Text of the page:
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Fire Extinguishers

In the event of a fire, you need to have the confidence to act on the spot. The smaller the fire is, the sooner it goes out. Learn about fire extinguishers to gain the confidence to use one.

Quick Tips

Look for the ABC rating.
Consider purchasing an extinguisher that has an ABC rating. This type can be used on most types of fires.

Only use an extinguisher if you have learned how to do so.
Remember the acronym PASS: Pull the pin; Aim the nozzle at the base of the fire; Squeeze the trigger; Sweep the extinguisher from side to side until it is empty.

Store it correctly.
Store the extinguisher in plain view, out of the reach of children and away from stoves and heating appliances.

Only use on small, contained fires.
Never let the fire get between you and the exit. Most fire extinguishers empty in less than 30 seconds. If the fire is not out by then, leave the premises immediately and call the fire department. Note: many stovetop fires can be safely extinguished without the use of a fire extinguisher. Slide a lid over the pot to smother the flames and turn off the stove.

Limitations of Fire Extinguishers

Portable fire extinguishers have limited applications against small fires. When used properly, an extinguisher can save lives and property by putting out a small fire or containing it until firefighters arrive. Fire extinguishers do not replace the need to call Fire Services. Always call 9-1-1 first when a fire occurs, no matter how small.

Fire extinguishers are not designed for use on large or spreading fires. Even on small fires, they are effective only under the following conditions:

extinguisher must be operator must be
  • rated for the type of fire being extinguished
  • large enough for the fire at hand.
  • in good working order, fully charged and within easy reach
  • trained in the proper use of the extinguisher.
  • physically capable of lifting, handling and operating the extinguisher.
FAQs: Fire Extinguishers
What type of extinguisher should I buy?

There are three basic classes of fire extinguishers. Fire extinguishers must be labelled to show the class of fire they can extinguish.  

  • Class A:
    Ordinary combustibles such as paper, wood, rubbish, drapes and upholstery. Generally, class A fires are those that are safe to have water applied.
  • Class B:
    Flammable liquids such as gasoline, oils, solvents, paints and flammable gases.
  • Class C:
    Electrical fires involving Class "A" or Class "B" materials with live electrical power - overheated wiring, fuse boxes, stoves, motors etc.

The extinguisher must be tested and listed by The Underwriters' Laboratories of Canada (ULC). Look for the ULC label on the extinguisher.

Warning!

Be certain that you use the correct type of extinguisher for the fire you are fighting. If you use the wrong type of extinguisher, you can endanger yourself and even make the fire worse. Numbers are also used with letters for extinguishers labelled for class A and B fires. The larger the number, the larger the fire the extinguisher can put out. Extinguishers rated ABC Multipurpose provide the required protection for all of the above types of fire.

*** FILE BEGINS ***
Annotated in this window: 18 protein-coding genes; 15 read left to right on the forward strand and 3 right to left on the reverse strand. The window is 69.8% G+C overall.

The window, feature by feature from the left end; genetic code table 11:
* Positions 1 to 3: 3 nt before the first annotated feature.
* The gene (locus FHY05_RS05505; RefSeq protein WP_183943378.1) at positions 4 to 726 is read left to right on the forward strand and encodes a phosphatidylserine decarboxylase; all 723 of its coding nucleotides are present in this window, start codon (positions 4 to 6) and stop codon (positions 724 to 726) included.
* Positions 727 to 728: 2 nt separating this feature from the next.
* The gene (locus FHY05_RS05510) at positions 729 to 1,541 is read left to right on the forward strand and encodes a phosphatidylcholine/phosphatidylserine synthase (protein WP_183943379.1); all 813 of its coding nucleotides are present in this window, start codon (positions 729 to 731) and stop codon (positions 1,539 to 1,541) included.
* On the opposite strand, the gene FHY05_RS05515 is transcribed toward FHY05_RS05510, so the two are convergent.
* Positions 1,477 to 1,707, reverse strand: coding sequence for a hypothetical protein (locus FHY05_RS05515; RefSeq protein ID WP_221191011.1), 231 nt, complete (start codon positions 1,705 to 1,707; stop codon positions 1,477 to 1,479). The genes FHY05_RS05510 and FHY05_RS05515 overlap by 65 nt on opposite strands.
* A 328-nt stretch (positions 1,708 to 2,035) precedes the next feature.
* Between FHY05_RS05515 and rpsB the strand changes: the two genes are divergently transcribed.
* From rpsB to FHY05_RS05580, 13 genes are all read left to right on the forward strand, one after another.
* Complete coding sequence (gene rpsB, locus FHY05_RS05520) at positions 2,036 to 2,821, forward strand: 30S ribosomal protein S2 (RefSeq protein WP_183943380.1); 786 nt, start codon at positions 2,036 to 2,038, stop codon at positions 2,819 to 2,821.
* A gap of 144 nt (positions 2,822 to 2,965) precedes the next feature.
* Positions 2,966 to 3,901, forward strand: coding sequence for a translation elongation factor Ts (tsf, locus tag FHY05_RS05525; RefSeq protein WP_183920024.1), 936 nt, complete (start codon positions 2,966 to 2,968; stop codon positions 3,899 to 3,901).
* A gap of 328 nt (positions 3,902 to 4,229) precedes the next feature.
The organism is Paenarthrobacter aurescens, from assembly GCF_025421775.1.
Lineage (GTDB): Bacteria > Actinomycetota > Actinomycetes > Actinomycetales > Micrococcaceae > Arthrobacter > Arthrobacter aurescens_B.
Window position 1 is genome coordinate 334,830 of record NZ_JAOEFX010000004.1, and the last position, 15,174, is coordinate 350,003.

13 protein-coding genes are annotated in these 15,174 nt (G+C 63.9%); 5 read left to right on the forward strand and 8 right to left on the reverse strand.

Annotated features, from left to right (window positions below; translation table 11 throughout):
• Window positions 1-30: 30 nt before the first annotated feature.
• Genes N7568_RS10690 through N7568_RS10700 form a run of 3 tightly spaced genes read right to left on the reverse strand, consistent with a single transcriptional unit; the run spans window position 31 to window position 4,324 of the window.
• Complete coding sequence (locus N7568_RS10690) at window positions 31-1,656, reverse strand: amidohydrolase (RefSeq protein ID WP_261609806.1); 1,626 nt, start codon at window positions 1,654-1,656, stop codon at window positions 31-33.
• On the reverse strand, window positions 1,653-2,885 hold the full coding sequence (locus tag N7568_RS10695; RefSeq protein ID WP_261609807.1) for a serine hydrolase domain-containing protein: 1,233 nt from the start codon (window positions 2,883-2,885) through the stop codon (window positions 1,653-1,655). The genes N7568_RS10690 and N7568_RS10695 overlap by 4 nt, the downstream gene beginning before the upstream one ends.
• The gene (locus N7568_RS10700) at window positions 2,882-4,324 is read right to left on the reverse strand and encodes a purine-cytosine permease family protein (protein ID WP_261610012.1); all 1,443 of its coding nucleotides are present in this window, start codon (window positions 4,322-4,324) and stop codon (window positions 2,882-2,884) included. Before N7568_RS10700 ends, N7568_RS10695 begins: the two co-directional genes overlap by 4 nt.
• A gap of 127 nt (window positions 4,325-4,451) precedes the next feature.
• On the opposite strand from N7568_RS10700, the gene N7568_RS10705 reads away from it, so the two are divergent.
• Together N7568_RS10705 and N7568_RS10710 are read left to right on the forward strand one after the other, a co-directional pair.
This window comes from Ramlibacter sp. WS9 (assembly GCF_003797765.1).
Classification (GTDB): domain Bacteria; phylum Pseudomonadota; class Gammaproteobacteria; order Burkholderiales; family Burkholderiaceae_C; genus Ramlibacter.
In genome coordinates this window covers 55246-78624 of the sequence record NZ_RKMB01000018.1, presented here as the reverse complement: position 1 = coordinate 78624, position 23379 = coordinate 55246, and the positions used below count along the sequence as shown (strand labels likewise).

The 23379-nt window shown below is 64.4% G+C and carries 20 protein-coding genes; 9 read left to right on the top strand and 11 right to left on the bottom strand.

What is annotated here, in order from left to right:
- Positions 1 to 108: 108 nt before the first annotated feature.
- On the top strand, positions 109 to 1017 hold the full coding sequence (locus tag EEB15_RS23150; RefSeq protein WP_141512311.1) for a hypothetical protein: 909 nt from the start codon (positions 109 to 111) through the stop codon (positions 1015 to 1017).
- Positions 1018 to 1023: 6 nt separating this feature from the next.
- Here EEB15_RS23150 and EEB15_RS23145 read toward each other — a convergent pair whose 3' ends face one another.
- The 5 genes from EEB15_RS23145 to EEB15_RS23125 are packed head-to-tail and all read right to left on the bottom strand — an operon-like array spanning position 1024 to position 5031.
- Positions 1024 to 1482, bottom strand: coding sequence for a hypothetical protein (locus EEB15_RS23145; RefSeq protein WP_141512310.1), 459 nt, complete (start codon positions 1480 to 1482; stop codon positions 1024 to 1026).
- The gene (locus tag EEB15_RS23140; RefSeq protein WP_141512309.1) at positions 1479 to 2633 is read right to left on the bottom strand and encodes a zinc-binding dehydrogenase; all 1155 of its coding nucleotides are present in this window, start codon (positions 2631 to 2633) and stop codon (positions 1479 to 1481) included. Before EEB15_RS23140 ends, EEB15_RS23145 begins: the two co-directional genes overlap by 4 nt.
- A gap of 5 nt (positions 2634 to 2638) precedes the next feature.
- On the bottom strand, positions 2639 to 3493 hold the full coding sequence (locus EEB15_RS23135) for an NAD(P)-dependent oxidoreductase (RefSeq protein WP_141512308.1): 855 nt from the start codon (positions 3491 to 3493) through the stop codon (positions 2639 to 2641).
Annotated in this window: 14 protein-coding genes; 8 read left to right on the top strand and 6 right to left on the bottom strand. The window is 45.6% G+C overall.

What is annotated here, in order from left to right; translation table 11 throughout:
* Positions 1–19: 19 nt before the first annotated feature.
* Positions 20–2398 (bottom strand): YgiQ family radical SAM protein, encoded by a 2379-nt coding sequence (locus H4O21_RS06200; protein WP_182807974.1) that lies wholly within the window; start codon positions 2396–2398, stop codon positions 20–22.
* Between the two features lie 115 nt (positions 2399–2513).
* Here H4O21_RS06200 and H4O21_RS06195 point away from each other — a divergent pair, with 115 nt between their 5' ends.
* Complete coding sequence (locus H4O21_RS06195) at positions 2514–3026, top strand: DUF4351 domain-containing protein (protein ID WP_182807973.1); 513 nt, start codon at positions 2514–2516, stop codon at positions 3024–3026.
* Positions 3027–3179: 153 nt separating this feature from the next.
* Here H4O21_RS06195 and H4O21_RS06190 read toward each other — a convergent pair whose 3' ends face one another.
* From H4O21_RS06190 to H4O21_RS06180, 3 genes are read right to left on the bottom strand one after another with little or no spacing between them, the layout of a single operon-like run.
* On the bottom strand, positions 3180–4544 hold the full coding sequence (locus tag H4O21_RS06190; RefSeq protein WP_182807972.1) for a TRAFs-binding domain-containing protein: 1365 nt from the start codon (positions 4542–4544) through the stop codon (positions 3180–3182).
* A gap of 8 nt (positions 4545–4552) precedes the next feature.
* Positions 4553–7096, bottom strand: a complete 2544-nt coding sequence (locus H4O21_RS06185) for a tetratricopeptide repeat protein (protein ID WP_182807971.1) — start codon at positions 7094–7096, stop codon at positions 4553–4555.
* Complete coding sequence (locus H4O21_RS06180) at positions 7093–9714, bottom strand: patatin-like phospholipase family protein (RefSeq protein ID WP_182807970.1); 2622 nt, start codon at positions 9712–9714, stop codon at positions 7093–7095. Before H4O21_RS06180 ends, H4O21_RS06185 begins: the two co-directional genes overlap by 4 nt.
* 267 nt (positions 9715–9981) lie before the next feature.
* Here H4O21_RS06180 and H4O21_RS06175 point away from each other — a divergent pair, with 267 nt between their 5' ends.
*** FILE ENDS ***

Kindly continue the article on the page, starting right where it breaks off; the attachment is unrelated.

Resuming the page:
How should I care for my extinguishers?

Extinguishers require regular care. Learn how to inspect your extinguisher by reading your operator's manual. Follow the manufacturer's maintenance instructions. Remember to recharge reusable extinguishers and replace disposable models after every use.

Where should I install my extinguishers?

Install your extinguishers in plain view, above the reach of small children, near an exit route, and away from stoves and heating appliances. Ideal locations for your extinguishers are in the kitchen, workshop, upstairs and at the top of a basement stairwell.

When should I use my extinguisher to fight a fire?

Only fight a fire if:

  • the fire is small and not spreading
  • occupants have been alerted
  • everyone has left or is leaving the building
  • 9-1-1 has been called
  • you have a clear escape route that won't be blocked by fire
  • you know how to operate your extinguisher and are aware of its capabilities

Don't fight a fire in any other circumstance. Leave the premises immediately, close off the area and call 9-1-1 from a neighbour's home.

How should I use a fire extinguisher?

Remember "P-A-S-S" when fighting a fire (Pull, Aim, Squeeze, Sweep)

  • PULL out the locking pin, breaking the seal. Some extinguishers may use a different release device. Please refer to your operator's manual.
  • AIM the nozzle horn (or hose) at the base of the fire about 3 metres (10 feet) from the fire.
  • SQUEEZE the trigger handle all the way, releasing the extinguishing agent.
  • SWEEP the material discharged by the extinguisher from side to side, moving front to back, across the base of the fire until it appears to be out. Keep your eyes on fire area. Repeat the process if the fire starts up again. Never turn your back on a fire even if you think it is out.

Most extinguishers will operate according to the PASS method. Some extinguishers may not. Read your operator's manual for specific directions. Remember to recharge the extinguisher immediately after use.

How many fire extinguishers do I need?

You must assess your needs and provide accordingly. Obviously the kitchen has many identifiable ignition sources, so one extinguisher should be provided near the kitchen. If you have other obvious ignition sources (wood-burning stove or fireplace, basement or garage workshop e.g.), then place an extinguisher between the hazard and the nearest exit, so that you never get trapped when retrieving your extinguisher.

In case of fire or an emergency, call 9-1-1.

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